For example, Aurika Hotels (an upscale hotel in the Lemon Tree brand) is seeing significant expansion compared to other chains under Lemon Tree, as seen above, which will grow from 2% of the current number of rooms to 8% by 2025!
These upscale hotels clock in ARRs in excess of Rs. 10,000, and with 30% of total expansion being in this segment, we will see the average rates of rooms increasing as a whole, fuelling the possibility of higher revenue growth.
3. Higher Occupancy
Lemon Tree clocked in an impressive occupancy of 77% during 3QFY23, significantly higher than the All-India Average of 60%!
With the increased demand and the supply being added to accommodate it, these occupancy rates might just increase or stay at these highs, both being positives for the company.
4. Improving Margins
While a higher number of rooms, better rates and higher occupancy contribute to higher revenue growth, they also make a big difference in the profitability of hotels.
With all three improving, Lemon Tree's EBITDA margins have skyrocketed from 16% in FY19 to 50% in 9MFY23.
Additionally, to aid margin improvement, Lemon Tree has also taken some massive cost-efficiency methods:
Efficiency measures during COVID-19, including cross-training staff across departments and reducing employee count by 10-15%
The "Skills on Wheels" program, where employees are trained in different skills and departments, leads to better flexibility. This has reduced the staff cost from 24% of revenue in FY22 to 16% in 9MFY23!
"Lemon Tree Kitchen" program, which focuses on optimising menu offerings and reducing food costs, leading to a reduction of 15-20% in the same. Food costs reduced from 7% of revenue in 3QFY22 to 5.6% in 3QFY23, a quarter-on-quarter development!
5. Asset-Light Growth
Despite the high margins, hotels often face the issue of lower return ratios. After all, they have to support all that expansion using funds - equity, debt and/or internal cash accruals.
If you were wondering how Lemon Tree affords this massive expansion, don't worry! It isn’t buying all these rooms and properties anyway.
74% of the expansion will be through the asset-light management contract/franchise route - meaning it will manage hotels on behalf of the actual owners of the hotel, making this a load off its balance sheet.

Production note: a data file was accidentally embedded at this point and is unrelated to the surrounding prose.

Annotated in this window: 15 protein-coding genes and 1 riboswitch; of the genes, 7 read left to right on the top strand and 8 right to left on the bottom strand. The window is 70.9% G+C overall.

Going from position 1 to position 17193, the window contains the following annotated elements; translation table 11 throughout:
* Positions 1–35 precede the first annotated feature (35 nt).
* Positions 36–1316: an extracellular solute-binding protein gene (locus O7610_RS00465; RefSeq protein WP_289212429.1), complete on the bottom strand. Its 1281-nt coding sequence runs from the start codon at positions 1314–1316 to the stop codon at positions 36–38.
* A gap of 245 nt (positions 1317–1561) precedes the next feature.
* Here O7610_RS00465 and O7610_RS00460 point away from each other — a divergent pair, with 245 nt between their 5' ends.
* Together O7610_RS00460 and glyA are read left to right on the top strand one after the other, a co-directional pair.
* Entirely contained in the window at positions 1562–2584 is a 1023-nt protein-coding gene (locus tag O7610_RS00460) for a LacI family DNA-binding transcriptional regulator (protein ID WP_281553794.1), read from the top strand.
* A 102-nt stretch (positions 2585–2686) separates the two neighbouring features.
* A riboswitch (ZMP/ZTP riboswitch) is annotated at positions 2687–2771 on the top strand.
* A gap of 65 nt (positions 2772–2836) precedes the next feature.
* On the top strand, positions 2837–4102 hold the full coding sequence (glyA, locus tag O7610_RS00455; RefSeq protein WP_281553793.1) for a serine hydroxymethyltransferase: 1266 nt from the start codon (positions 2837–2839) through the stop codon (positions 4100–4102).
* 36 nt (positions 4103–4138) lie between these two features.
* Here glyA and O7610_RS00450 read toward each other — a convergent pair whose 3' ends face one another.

Additionally, the company's mix of managed rooms has improved, with the mix of these managed-but-not-owned rooms increasing from 32% in H1FY20 to 39% of the total rooms in 1HFY23.
This is a positive development for the company as it indicates a shift towards a more asset-light growth model, which will enhance the company's profitability in the long run.
Strong results can be expected from Lemon Tree based on more rooms, higher occupancy, increased ARR, a changing product mix, and continued cost leadership. It has the potential to deliver a revenue CAGR of 27% and PAT CAGR of 36% from FY23 to FY25E.
We have valued the company at 15x EV/EBITDA to FY25E (currently trades at 12x EV/EBITDA to the FY25E) setting a target price of Rs. 110 giving it a 40% upside potential over current levels. The higher target multiple can be attributed to:
EBITDA growth accelerating - from an EBITDA CAGR of 7% over FY13-22, Lemon Tree is set to deliver a 24% EBITDA CAGR over FY23-25E.
Better placed versus competitors - peers like IHCL and Chalet trade at an EV/EBITDA of 13x on FY25E estimates. We think Lemon Tree will trade at a premium to peers given its (i) asset-light model, (ii) growth in the upscale to midscale segment, and (iii) higher occupancy compared to peers.
Clearly, we can make some stock market lemonade out of this stock, or you could just order it through room service at your nearest Lemon Tree Hotel!
Disclaimer: Investment in the securities market is subject to market risk. Read all the related documents carefully before investing. The securities quoted are for illustration purpose only and are not recommendatory.